WebMD previously signed an MOU agreement with the FDA to share and “provide publicly available content to be used in health professional informational, educational, and training programs that will be run by WebMD.” As a result Health Care Professionals are regularly receiving FDA designed anti-kratom information, and then the public is fed it through WebMD’s vast network of websites and social media channels (which includes direct partnerships with big tech companies like Twitter.) 

Add your signature to tell WebMD and their affiliate sites to be responsible to the public and stop being an agent of the FDA.


Additionally, please share your own testimonial on how kratom has helped you personally in maintaining your health and well-being.Sincerely,

Matt Salmon


American Kratom Association

Kratom & FDA History

As mentioned multiple times above, the FDA and Kratom have faced many struggles. The FDA tried to have Kratom classified as a Schedule I drug, along with substances like heroin and cocaine. After severe backlash from public and policymakers alike, the FDA seemingly backed down, and removed their recommendation for Kratom’s scheduling. What the FDA didn’t tell the public, however, was that the information they had based their scheduling recommendation on had been rescinded by the U.S. Department of Health and Human Services (HHS). The HHS reached out to the FDA, telling them that they got the science wrong and that Kratom being banned could put millions of people in danger.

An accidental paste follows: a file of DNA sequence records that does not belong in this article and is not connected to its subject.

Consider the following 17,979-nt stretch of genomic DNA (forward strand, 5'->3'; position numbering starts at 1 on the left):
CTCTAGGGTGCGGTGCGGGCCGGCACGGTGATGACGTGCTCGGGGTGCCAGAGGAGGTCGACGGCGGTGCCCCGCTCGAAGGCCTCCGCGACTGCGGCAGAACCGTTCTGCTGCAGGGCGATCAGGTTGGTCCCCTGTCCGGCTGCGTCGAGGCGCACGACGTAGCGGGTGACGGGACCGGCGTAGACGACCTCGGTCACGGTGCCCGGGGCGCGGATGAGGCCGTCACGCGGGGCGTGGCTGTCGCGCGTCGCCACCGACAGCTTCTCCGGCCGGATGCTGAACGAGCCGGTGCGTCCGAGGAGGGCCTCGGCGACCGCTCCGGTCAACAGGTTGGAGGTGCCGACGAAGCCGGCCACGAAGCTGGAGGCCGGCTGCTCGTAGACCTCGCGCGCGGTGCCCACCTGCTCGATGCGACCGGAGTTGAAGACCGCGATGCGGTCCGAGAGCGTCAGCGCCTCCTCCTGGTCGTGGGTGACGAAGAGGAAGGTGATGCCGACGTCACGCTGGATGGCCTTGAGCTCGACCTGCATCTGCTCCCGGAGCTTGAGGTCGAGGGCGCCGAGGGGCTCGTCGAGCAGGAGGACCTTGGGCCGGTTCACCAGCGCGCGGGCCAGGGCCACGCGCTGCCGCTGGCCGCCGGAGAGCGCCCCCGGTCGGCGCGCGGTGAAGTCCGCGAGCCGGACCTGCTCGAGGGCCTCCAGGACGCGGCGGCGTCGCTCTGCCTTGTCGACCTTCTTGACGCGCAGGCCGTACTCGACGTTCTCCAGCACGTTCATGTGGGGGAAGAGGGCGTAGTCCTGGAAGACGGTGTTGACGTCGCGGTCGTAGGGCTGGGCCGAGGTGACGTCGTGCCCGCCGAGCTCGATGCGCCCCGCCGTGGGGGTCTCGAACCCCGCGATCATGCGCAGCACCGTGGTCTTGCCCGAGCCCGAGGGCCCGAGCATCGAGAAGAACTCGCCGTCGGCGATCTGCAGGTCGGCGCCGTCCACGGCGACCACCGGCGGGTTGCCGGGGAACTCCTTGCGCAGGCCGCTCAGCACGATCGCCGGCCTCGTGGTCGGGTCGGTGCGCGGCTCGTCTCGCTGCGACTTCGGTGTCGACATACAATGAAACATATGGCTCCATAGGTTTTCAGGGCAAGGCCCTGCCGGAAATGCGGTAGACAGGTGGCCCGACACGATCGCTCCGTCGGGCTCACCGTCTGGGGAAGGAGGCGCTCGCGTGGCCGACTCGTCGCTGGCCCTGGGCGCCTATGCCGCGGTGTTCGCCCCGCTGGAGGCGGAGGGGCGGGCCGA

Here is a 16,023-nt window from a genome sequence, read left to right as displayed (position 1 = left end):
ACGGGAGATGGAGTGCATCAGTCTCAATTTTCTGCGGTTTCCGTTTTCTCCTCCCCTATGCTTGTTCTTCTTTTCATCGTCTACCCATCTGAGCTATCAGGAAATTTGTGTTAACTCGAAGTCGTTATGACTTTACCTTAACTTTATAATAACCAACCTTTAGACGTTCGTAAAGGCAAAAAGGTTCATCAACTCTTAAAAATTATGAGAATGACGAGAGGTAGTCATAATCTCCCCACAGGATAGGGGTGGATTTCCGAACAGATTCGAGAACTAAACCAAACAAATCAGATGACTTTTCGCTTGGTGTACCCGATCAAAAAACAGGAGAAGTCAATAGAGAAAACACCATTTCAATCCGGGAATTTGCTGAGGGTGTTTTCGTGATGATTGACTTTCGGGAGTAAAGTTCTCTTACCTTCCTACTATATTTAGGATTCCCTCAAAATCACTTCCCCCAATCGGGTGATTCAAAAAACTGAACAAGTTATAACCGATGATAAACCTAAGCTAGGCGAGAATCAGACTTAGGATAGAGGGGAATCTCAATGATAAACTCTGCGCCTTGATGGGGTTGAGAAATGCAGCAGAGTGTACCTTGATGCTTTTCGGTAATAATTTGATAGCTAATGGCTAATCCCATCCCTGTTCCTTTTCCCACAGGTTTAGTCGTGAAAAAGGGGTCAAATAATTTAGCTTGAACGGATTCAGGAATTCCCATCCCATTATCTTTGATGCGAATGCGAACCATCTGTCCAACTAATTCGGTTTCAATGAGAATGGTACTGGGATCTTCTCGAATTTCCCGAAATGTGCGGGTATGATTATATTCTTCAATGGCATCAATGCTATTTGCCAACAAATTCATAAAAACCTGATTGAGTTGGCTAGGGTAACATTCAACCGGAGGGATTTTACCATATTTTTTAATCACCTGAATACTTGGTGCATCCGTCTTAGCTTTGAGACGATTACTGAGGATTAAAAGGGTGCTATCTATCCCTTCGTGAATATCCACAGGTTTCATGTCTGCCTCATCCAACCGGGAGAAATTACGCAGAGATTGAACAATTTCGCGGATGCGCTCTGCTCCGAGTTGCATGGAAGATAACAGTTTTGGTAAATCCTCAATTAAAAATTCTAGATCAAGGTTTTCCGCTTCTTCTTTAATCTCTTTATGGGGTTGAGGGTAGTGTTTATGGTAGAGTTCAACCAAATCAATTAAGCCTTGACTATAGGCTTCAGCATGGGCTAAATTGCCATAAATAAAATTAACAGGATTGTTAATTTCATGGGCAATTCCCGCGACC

Unfortunately, the FDA hid this information until it was too late. They kept this information to themselves while multiple states banned Kratom because of the FDA’s initial urge to schedule it. The FDA failed in their duty to act for their people, and to provide accurate and honest information to the public. Now, the AKA is at work with this Kratom petition to try and stop the spread of lies about Kratom from the FDA, and to overturn Kratom bans across the U.S.

Kratom Petition Text

Below is the full text of the actual Kratom petition to be sent to WebMD CEO Robert Brisco.